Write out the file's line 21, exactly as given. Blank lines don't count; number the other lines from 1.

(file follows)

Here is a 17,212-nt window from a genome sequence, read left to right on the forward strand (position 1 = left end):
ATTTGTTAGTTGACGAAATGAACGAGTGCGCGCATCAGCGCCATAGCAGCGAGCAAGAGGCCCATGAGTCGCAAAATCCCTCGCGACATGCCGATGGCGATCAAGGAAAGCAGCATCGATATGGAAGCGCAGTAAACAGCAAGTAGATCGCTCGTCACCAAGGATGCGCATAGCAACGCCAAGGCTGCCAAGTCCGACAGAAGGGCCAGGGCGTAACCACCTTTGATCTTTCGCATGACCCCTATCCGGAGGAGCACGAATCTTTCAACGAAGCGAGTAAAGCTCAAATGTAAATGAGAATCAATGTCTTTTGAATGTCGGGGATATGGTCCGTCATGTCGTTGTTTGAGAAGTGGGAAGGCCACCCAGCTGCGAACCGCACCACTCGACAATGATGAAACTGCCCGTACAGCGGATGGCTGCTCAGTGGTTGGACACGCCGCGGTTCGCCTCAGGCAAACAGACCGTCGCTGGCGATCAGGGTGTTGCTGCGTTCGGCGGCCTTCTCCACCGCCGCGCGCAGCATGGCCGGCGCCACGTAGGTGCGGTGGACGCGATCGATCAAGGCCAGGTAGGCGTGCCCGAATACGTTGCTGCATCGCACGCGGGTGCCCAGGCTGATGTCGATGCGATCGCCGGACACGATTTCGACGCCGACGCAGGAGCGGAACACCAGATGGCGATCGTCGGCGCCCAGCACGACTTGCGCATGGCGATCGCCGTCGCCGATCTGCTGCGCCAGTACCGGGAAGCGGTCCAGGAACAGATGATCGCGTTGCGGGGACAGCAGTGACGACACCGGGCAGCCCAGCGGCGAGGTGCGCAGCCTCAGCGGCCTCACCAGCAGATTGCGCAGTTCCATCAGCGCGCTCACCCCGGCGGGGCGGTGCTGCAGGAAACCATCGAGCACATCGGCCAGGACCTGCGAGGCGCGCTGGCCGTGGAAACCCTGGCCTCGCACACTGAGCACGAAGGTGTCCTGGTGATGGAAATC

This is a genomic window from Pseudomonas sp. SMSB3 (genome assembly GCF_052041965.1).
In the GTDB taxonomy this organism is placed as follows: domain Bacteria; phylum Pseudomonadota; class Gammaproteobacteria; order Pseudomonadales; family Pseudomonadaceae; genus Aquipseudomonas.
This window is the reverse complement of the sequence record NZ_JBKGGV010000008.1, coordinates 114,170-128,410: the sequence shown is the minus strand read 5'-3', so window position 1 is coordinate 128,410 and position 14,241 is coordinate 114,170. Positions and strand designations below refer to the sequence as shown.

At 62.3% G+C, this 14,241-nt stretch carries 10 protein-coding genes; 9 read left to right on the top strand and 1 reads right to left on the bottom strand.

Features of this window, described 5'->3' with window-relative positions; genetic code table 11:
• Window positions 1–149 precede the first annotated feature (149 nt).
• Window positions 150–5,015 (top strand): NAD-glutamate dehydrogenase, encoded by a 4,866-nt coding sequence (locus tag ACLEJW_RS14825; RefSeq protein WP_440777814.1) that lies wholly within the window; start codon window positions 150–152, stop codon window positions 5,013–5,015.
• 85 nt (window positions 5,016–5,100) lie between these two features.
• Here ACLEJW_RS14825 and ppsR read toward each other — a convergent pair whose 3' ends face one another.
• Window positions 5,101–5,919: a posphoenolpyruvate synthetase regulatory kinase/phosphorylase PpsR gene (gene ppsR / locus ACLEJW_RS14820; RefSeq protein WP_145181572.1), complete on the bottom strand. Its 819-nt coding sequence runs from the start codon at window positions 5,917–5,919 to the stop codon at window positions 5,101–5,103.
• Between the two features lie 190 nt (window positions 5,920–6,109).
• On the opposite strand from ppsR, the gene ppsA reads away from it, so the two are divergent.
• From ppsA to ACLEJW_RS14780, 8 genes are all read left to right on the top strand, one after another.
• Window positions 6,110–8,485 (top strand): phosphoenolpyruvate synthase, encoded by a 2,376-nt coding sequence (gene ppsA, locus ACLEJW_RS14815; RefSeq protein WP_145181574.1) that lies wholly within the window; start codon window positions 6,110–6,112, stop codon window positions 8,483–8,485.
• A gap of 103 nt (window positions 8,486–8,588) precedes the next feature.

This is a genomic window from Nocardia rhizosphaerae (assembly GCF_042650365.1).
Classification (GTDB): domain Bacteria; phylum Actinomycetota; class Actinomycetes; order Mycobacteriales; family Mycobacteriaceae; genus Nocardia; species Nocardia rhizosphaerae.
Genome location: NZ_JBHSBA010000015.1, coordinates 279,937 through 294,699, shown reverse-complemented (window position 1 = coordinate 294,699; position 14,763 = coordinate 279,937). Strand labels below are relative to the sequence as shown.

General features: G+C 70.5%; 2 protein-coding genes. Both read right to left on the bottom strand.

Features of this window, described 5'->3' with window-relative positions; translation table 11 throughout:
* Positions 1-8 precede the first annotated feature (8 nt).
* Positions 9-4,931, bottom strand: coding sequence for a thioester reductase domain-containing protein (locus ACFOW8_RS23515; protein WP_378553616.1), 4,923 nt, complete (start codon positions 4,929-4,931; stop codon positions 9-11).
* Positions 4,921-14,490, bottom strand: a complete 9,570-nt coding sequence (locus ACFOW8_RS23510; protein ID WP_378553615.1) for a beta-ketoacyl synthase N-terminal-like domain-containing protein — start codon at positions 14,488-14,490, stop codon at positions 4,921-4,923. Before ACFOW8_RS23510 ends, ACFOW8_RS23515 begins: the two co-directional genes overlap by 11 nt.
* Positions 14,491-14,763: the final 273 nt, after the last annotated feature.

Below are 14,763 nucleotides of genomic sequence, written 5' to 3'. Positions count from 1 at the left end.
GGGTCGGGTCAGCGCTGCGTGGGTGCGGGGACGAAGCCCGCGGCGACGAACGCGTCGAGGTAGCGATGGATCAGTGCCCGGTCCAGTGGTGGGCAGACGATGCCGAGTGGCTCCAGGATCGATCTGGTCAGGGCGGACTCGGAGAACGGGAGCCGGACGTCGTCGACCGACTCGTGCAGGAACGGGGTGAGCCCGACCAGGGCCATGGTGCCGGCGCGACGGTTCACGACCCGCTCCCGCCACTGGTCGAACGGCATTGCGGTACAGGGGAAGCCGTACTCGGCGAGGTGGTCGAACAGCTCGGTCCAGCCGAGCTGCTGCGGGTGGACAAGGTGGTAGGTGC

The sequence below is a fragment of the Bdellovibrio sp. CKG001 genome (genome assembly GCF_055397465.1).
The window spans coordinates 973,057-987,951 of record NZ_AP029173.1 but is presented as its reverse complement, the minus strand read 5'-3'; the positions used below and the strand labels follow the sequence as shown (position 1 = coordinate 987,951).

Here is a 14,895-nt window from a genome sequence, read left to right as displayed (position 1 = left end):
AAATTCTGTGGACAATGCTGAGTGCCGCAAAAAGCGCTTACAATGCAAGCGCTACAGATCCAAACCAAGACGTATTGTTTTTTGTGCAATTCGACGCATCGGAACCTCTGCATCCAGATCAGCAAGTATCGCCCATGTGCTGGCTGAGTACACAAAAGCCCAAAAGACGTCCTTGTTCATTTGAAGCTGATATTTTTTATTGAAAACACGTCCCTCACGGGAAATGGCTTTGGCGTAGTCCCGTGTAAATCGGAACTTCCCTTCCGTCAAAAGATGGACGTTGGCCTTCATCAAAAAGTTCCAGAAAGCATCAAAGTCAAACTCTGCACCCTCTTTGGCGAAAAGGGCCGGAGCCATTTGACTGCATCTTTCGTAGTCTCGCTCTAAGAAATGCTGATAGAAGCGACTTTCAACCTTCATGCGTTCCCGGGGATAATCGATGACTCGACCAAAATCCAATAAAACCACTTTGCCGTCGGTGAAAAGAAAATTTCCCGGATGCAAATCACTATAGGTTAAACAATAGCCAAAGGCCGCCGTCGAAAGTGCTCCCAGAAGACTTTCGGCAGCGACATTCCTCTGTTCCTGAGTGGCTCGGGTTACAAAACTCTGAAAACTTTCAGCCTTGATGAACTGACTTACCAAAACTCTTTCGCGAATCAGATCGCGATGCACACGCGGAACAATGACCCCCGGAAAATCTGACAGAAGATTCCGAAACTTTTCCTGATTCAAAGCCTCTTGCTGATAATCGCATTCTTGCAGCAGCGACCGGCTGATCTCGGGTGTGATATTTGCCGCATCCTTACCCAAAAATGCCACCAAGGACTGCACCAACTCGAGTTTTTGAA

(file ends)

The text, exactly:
General features: G+C 70.5%; 2 protein-coding genes. Both read right to left on the bottom strand.